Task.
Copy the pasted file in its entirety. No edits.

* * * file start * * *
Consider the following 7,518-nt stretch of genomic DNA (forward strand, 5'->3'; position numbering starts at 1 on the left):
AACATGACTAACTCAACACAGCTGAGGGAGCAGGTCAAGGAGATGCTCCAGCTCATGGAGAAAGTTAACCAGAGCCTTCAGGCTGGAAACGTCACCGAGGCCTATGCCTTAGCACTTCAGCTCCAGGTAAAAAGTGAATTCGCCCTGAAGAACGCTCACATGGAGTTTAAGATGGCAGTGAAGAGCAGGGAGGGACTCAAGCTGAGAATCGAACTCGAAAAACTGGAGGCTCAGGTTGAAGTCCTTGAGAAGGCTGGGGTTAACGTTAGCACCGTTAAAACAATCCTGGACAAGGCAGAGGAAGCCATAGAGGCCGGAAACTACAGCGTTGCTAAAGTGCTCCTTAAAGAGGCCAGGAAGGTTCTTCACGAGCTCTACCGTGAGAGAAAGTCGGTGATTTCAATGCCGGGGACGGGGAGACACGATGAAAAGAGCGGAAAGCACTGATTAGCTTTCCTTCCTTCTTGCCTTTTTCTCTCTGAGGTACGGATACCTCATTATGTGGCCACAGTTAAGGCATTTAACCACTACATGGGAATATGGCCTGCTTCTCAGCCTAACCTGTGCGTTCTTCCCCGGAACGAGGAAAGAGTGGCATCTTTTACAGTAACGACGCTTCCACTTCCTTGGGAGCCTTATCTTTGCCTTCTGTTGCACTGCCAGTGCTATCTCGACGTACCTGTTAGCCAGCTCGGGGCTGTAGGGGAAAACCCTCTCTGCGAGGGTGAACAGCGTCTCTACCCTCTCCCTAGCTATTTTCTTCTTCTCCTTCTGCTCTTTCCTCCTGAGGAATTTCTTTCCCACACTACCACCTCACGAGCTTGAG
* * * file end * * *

Consider the following 7,518-nt stretch of genomic DNA (forward strand, 5'->3'; position numbering starts at 1 on the left):
AACATGACTAACTCAACACAGCTGAGGGAGCAGGTCAAGGAGATGCTCCAGCTCATGGAGAAAGTTAACCAGAGCCTTCAGGCTGGAAACGTCACCGAGGCCTATGCCTTAGCACTTCAGCTCCAGGTAAAAAGTGAATTCGCCCTGAAGAACGCTCACATGGAGTTTAAGATGGCAGTGAAGAGCAGGGAGGGACTCAAGCTGAGAATCGAACTCGAAAAACTGGAGGCTCAGGTTGAAGTCCTTGAGAAGGCTGGGGTTAACGTTAGCACCGTTAAAACAATCCTGGACAAGGCAGAGGAAGCCATAGAGGCCGGAAACTACAGCGTTGCTAAAGTGCTCCTTAAAGAGGCCAGGAAGGTTCTTCACGAGCTCTACCGTGAGAGAAAGTCGGTGATTTCAATGCCGGGGACGGGGAGACACGATGAAAAGAGCGGAAAGCACTGATTAGCTTTCCTTCCTTCTTGCCTTTTTCTCTCTGAGGTACGGATACCTCATTATGTGGCCACAGTTAAGGCATTTAACCACTACATGGGAATATGGCCTGCTTCTCAGCCTAACCTGTGCGTTCTTCCCCGGAACGAGGAAAGAGTGGCATCTTTTACAGTAACGACGCTTCCACTTCCTTGGGAGCCTTATCTTTGCCTTCTGTTGCACTGCCAGTGCTATCTCGACGTACCTGTTAGCCAGCTCGGGGCTGTAGGGGAAAACCCTCTCTGCGAGGGTGAACAGCGTCTCTACCCTCTCCCTAGCTATTTTCTTCTTCTCCTTCTGCTCTTTCCTCCTGAGGAATTTCTTTCCCACACTACCACCTCACGAGCTTGAG